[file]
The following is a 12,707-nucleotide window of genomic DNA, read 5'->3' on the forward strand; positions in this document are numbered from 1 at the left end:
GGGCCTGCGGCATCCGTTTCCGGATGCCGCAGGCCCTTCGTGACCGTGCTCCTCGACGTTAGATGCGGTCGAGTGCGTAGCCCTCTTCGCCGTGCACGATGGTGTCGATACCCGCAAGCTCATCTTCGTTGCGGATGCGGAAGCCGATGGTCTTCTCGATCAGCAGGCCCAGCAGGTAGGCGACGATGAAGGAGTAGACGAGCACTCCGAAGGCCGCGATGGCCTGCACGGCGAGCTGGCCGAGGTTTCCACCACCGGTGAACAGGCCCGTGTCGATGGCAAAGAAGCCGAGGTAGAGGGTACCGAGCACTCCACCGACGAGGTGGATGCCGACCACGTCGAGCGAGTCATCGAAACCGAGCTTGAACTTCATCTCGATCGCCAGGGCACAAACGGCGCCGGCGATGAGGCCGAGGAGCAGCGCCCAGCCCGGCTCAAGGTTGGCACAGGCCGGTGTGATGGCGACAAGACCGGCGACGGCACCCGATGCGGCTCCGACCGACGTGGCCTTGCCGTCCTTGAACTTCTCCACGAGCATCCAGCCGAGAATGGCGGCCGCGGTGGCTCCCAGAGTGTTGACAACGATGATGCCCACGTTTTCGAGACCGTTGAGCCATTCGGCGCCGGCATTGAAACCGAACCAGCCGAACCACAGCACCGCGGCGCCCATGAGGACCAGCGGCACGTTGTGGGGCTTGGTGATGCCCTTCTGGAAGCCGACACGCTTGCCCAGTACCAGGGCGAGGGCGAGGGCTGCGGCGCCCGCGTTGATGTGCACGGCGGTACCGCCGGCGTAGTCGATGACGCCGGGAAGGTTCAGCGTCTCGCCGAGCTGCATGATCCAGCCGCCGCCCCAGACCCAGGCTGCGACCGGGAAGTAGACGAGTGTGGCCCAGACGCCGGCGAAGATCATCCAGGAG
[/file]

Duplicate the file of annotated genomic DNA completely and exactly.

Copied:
The following is a 12,707-nucleotide window of genomic DNA, read 5'->3' on the forward strand; positions in this document are numbered from 1 at the left end:
GGGCCTGCGGCATCCGTTTCCGGATGCCGCAGGCCCTTCGTGACCGTGCTCCTCGACGTTAGATGCGGTCGAGTGCGTAGCCCTCTTCGCCGTGCACGATGGTGTCGATACCCGCAAGCTCATCTTCGTTGCGGATGCGGAAGCCGATGGTCTTCTCGATCAGCAGGCCCAGCAGGTAGGCGACGATGAAGGAGTAGACGAGCACTCCGAAGGCCGCGATGGCCTGCACGGCGAGCTGGCCGAGGTTTCCACCACCGGTGAACAGGCCCGTGTCGATGGCAAAGAAGCCGAGGTAGAGGGTACCGAGCACTCCACCGACGAGGTGGATGCCGACCACGTCGAGCGAGTCATCGAAACCGAGCTTGAACTTCATCTCGATCGCCAGGGCACAAACGGCGCCGGCGATGAGGCCGAGGAGCAGCGCCCAGCCCGGCTCAAGGTTGGCACAGGCCGGTGTGATGGCGACAAGACCGGCGACGGCACCCGATGCGGCTCCGACCGACGTGGCCTTGCCGTCCTTGAACTTCTCCACGAGCATCCAGCCGAGAATGGCGGCCGCGGTGGCTCCCAGAGTGTTGACAACGATGATGCCCACGTTTTCGAGACCGTTGAGCCATTCGGCGCCGGCATTGAAACCGAACCAGCCGAACCACAGCACCGCGGCGCCCATGAGGACCAGCGGCACGTTGTGGGGCTTGGTGATGCCCTTCTGGAAGCCGACACGCTTGCCCAGTACCAGGGCGAGGGCGAGGGCTGCGGCGCCCGCGTTGATGTGCACGGCGGTACCGCCGGCGTAGTCGATGACGCCGGGAAGGTTCAGCGTCTCGCCGAGCTGCATGATCCAGCCGCCGCCCCAGACCCAGGCTGCGACCGGGAAGTAGACGAGTGTGGCCCAGACGCCGGCGAAGATCATCCAGGAG